The challenges of childhood bullying: A pastoral approach

Daniel Kearney is a former teacher of Theology & Religious Studies and author of Childhood Bullying and Adult Bullying (Redemptorist Publications). He draws on the four cardinal virtues to help parents and carers respond to situations of bullying.

There are few things more debilitating and damaging to the natural flourishing of a child than the pain and anguish caused by bullying. It can stunt a child’s overall development – emotions, intellect and spirit – and quickly drain all self-confidence and personal esteem.

Bullying presents several practical challenges. The first is identifying what, in fact, constitutes bullying. How it differs from occasional name-calling, playground banter or the inevitable falling out with friends and the ‘fall out’ that often ensues between former mates. If a child feels as if they are being bullied, it is sufficient reason to listen seriously to their concerns. If they have approached you to discuss the matter, then they have already given it some thought and consideration.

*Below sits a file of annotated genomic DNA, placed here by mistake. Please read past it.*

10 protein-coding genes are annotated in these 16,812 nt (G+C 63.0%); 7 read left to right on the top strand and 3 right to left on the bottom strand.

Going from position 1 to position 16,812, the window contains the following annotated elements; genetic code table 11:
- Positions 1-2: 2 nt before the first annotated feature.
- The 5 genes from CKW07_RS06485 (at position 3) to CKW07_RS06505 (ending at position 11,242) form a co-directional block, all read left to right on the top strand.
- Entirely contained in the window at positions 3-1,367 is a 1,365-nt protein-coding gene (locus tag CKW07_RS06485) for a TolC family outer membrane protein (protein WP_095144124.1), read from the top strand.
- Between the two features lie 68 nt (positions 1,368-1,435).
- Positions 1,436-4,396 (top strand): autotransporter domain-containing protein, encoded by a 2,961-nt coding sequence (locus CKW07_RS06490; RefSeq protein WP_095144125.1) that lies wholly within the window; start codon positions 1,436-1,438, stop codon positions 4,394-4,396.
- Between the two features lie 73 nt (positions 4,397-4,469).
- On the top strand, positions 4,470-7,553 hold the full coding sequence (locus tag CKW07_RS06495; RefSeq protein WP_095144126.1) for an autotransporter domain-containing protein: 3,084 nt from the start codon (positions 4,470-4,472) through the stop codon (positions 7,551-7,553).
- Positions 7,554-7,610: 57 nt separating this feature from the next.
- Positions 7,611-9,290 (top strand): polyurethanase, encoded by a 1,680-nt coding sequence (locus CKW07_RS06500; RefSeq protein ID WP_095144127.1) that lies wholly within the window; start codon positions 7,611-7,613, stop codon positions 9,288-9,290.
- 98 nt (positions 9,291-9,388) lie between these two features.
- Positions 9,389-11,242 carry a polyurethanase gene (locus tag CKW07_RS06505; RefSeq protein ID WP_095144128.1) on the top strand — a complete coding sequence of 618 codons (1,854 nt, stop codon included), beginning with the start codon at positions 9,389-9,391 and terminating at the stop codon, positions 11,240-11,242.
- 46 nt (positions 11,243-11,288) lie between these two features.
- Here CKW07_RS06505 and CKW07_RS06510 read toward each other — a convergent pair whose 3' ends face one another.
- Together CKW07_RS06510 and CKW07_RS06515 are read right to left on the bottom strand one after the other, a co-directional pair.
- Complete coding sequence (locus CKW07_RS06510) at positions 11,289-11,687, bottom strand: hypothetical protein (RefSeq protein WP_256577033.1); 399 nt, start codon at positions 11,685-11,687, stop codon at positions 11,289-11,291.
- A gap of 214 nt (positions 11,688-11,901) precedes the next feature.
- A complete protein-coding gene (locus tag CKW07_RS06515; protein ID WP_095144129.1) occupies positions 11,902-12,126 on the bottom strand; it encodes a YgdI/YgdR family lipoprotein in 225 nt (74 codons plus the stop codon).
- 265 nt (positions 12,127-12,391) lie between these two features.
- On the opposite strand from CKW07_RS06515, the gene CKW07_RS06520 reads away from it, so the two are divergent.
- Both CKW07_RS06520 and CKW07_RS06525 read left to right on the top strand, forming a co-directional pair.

It is a statutory requirement for a school to have an anti-bullying policy to inform staff, parents, carers and pupils of how instances of bullying will be dealt with. The challenge here is how to inculcate a policy into the practical day-to-day life of a school, so that potential bullies and those being bullied are aware and informed of the school’s stance on the matter. It ought to be as familiar to them as all other school routines and rules. But as a chain is only as strong as its weakest link, so the effectiveness of a policy is only as good as the least-committed member of staff to implement it to ensure that all the pupils who are in their care feel safe and secure.
Bullying presents a different challenge in a faith school or community. A bully does not stop being a ‘temple of the Holy Spirit’ or lose their unique imprint as made ‘in the image and likeness of God’ because of their behaviour – no matter how much we may disapprove of it.

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